CASE STUDY

Supporting children bereaved by suicide

Winston’s Wish was the UK’s first childhood bereavement charity – supporting bereaved children since 1992 – and continue to lead the way in providing specialist child bereavement support services across the UK, including in-depth therapeutic help in individual, group and residential settings. Suzie Philips and Dan Jones spoke to the Hub about how the charity approaches the support of children who have been bereaved by suicide.

Reaching out for help

Family members affected by suicide might call the Winston’s Wish helpline in the first instance. We arrange a meeting with parent/carer and have an initial session with them. We then meet with the child/children and the parent/carer, before deciding on the format of sessions. These can be with the whole family or sometimes one-to-one.

The most important message that we try to give families is that they can talk about what happened together. One of their biggest fears can be just saying the word suicide. We reassure them that they can tell the children what happened, in a way that feels right for them. That can be very freeing for the family and can feel like a weight has been lifted.

Meeting a family

We plan a number of sessions with the family and try to go with their individual needs. When we decide with the family that it is the right time to close the work we make sure they know they can come back to us in the future if things change. We want families and children to feel that they can come back to us any time. If children are very young, it might be three or four years before they are ready to talk. We always have a mind to the future for each child too. Some families stay in touch with us longer term and want to help fundraise or help in other ways.

We sometimes have referrals from elsewhere, such as through schools, through youth workers and key workers. Sometimes a GP or a social worker will refer a family. And often a family friend or relative might make the initial call until the bereaved person feels stronger. Historically, we have always made good connections with schools in our areas, especially through our bereavement training for schools. At the minute, we have a schools-focused practitioner to help us to improve links with schools.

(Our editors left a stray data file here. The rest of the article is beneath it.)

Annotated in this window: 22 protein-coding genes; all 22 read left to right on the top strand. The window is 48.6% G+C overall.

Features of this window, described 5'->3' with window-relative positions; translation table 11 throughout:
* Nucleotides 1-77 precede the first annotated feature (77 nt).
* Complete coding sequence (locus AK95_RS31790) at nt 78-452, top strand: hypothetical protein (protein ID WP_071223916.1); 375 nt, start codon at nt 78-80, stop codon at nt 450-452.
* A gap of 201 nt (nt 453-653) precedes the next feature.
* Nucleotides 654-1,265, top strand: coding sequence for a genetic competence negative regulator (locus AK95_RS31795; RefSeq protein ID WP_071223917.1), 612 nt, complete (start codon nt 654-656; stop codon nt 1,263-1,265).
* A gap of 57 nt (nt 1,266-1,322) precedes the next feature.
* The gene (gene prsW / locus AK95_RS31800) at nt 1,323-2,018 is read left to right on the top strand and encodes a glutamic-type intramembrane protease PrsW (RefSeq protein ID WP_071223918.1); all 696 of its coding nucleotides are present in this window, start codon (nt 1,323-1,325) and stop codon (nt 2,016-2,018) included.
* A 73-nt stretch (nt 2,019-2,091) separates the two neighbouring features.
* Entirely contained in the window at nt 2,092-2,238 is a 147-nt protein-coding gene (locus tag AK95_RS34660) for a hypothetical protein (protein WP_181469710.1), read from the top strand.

In some ways, bereavement support is the same regardless of how a person dies. But a major difference is the freedom a family feels to talk about it.  What can happen is, if the adult in the situation doesn’t feel able to be as honest and as open as they can be, the children hold experiences that they do not share with the adult. Adult needs to lay down their cards before the child can too. It is so important to do this as a family.

A lot of worry from parents is about how to explain the death to children. The language they should use and of course the big question of why it has happened. Children can struggle with ‘Why would someone who loved me end their own life?’ and we can help them think about this as a family and share their worries and thoughts together.

we can help them think about this as a family and share their worries and thoughts together

Helping people to talk about suicide

It can also affect practitioners who have not dealt with suicide bereavement, a fear of saying the wrong thing or of making things worse. And we do understand that of course. We want everyone to feel confident to talk openly about bereavement by suicide.

We do some training with professionals where conversations will go into these areas. Our book Beyond the Rough Rock is very helpful, we use that both with families and as part of our training with professionals.

We help in other ways too. Sometimes inquests can be very long, we do work through that with the family, checking in on what is happening, what the family is experiencing.

We have worked, as a team, with Enable Law who offer training around what happens in a coroners’ court. It certainly made us more confident as a team about legalities, recording deaths, and understanding from a coroner’s perspective.

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Suzie is Head of Clinical Governance and Professional Development and Dan is a Senior Practitioner, spending most of his time working directly with families.